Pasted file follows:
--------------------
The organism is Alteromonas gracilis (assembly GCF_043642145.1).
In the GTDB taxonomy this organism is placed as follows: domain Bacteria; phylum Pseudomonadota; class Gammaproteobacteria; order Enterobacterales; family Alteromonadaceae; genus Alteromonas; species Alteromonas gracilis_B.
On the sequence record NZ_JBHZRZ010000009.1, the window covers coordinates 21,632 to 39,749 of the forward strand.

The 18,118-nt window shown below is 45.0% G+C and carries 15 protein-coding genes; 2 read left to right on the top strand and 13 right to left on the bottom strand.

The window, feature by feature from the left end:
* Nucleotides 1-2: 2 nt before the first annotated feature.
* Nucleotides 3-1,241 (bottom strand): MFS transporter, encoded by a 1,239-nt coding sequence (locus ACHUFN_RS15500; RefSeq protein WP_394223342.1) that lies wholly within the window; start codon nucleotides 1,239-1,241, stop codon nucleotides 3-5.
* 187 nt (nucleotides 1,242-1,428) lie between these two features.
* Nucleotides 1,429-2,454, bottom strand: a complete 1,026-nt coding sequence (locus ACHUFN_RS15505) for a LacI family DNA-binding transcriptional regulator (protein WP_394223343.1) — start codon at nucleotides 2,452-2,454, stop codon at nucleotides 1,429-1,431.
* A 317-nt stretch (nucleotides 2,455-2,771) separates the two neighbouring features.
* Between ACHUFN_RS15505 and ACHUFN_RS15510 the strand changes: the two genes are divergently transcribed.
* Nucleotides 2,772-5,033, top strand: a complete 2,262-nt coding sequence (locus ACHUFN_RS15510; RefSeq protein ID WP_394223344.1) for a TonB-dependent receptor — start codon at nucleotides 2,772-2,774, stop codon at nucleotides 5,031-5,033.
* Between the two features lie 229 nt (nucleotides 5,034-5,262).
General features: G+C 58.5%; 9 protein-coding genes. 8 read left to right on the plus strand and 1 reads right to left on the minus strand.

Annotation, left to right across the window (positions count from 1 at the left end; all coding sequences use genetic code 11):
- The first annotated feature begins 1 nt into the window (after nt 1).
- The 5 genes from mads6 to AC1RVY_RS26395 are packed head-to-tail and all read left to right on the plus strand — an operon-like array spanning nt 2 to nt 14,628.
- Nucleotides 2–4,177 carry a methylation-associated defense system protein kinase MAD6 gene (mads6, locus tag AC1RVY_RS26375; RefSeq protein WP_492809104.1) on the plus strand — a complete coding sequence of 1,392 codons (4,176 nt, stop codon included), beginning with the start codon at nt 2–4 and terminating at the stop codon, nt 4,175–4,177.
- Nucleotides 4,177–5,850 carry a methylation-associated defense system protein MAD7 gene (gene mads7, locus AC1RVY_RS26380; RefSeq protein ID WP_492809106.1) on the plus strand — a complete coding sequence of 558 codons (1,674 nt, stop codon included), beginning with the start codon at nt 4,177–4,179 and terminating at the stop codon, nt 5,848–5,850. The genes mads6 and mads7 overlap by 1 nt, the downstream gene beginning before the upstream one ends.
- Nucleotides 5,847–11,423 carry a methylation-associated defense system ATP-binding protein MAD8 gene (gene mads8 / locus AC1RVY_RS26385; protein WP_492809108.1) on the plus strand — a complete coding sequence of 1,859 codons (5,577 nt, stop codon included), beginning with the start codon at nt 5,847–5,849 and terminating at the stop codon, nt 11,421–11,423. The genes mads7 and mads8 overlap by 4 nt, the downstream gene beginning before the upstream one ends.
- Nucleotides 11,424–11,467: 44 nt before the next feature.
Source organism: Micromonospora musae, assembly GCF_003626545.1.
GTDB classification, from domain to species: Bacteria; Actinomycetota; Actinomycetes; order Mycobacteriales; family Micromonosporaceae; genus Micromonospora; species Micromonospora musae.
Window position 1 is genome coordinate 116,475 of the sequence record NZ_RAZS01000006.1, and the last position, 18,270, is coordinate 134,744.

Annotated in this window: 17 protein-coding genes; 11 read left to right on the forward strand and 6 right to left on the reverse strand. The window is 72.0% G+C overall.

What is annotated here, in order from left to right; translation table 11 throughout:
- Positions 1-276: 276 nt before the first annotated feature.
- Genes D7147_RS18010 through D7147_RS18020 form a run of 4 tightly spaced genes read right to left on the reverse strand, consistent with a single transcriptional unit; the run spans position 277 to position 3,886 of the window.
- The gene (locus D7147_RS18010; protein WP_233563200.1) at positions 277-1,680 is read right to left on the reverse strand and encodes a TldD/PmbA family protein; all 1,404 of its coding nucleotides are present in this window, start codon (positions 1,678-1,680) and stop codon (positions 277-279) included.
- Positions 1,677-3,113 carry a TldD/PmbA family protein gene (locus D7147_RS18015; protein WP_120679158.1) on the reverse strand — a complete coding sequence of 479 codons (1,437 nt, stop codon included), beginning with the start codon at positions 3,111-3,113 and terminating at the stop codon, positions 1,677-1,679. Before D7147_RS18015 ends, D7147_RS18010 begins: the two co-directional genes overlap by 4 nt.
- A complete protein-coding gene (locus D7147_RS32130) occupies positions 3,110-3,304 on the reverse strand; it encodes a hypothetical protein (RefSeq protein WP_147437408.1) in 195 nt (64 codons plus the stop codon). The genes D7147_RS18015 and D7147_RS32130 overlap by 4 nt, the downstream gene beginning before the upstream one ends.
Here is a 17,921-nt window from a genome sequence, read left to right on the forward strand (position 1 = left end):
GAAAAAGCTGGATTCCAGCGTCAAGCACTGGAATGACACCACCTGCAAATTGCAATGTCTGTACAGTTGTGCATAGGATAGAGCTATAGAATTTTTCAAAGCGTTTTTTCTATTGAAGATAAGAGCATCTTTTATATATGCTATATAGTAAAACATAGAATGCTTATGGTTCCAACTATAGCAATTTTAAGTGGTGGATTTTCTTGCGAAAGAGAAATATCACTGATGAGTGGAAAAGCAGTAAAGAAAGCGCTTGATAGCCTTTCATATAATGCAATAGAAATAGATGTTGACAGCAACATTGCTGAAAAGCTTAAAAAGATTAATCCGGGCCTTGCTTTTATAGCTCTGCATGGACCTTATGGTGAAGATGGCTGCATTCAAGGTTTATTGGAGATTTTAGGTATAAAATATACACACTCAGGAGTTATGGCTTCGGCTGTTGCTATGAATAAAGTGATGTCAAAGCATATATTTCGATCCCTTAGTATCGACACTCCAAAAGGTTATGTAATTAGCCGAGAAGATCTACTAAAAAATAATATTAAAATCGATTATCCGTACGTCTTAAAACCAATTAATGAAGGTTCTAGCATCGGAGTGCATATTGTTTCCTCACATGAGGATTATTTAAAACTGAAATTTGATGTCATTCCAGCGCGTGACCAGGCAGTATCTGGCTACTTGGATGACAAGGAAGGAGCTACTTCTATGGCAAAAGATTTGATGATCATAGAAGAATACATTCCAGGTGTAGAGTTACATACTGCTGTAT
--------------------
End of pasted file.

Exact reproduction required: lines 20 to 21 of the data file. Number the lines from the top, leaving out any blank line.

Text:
- Nucleotides 5,847–11,423 carry a methylation-associated defense system ATP-binding protein MAD8 gene (gene mads8 / locus AC1RVY_RS26385; protein WP_492809108.1) on the plus strand — a complete coding sequence of 1,859 codons (5,577 nt, stop codon included), beginning with the start codon at nt 5,847–5,849 and terminating at the stop codon, nt 11,421–11,423. The genes mads7 and mads8 overlap by 4 nt, the downstream gene beginning before the upstream one ends.
- Nucleotides 11,424–11,467: 44 nt before the next feature.